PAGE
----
# a connected normal space with more than one point is uncountable

The proof of the following result is an application of the generalized intermediate value theorem (along with Urysohn’s lemma):

###### Proposition.

###### Proof.

Let $X$ be a http://planetmath.org/node/941connected http://planetmath.org/node/1532normal space^{} with at least two distinct points ${x}_{1}$ and ${x}_{2}$. As the sets $\{{x}_{1}\}$ and $\{{x}_{2}\}$ are http://planetmath.org/node/2739closed and disjoint, Urysohn’s lemma furnishes a continuous function^{} $f:X\to [0,1]$ such that $f({x}_{1})=0$ and $f({x}_{2})=1$. Because $X$ is connected, the generalized intermediate value theorem implies that $f$ is surjective^{}. Thus $f$ may be suitably to give a bijection between a subset of $X$ and the uncountable set $[0,1]$, from which it follows that $X$ is uncountable.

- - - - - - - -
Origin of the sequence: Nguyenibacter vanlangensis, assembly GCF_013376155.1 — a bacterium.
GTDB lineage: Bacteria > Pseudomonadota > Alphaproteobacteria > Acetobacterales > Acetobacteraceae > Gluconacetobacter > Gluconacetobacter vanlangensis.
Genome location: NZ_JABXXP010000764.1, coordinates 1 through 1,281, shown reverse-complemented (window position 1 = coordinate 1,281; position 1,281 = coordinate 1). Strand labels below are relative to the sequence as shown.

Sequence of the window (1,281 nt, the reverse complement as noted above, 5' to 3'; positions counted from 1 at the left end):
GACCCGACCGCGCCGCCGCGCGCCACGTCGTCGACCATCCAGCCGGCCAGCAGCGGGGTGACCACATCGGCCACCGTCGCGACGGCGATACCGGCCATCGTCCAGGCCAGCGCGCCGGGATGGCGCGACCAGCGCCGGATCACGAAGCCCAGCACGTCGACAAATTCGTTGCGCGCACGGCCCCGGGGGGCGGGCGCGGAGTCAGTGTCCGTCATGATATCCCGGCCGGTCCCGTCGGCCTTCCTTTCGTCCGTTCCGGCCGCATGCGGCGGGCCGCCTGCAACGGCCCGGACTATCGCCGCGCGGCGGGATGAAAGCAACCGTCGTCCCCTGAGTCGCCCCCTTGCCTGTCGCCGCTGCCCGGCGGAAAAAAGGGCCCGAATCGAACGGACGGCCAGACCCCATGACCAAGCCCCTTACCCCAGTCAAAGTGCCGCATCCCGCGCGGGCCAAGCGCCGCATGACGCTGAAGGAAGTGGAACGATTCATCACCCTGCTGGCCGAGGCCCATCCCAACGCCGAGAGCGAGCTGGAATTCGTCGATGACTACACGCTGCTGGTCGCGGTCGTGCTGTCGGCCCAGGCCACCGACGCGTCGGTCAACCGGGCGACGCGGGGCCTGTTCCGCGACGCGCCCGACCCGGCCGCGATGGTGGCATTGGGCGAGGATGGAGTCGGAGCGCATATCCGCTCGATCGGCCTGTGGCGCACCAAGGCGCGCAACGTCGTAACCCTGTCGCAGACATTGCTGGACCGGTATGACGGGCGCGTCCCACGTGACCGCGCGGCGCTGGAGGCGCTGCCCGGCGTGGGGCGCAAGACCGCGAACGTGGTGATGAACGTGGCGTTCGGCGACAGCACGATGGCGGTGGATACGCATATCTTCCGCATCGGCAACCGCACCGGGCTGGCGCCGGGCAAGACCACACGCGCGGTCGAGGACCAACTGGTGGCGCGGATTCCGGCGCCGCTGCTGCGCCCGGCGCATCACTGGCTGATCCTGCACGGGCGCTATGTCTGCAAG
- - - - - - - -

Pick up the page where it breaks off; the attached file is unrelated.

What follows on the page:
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Title | a connected normal space with more than one point is uncountable |
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Canonical name | AConnectedNormalSpaceWithMoreThanOnePointIsUncountable |

Date of creation | 2013-03-22 17:17:46 |

Last modified on | 2013-03-22 17:17:46 |

Owner | azdbacks4234 (14155) |

Last modified by | azdbacks4234 (14155) |

Numerical id | 10 |

Author | azdbacks4234 (14155) |

Entry type | Theorem |

Classification | msc 54D05 |

Related topic | UrysohnsLemma |

Related topic | NormalTopologicalSpace |

Related topic | Uncountable |

Related topic | Bijection |

Related topic | ConnectedSpace |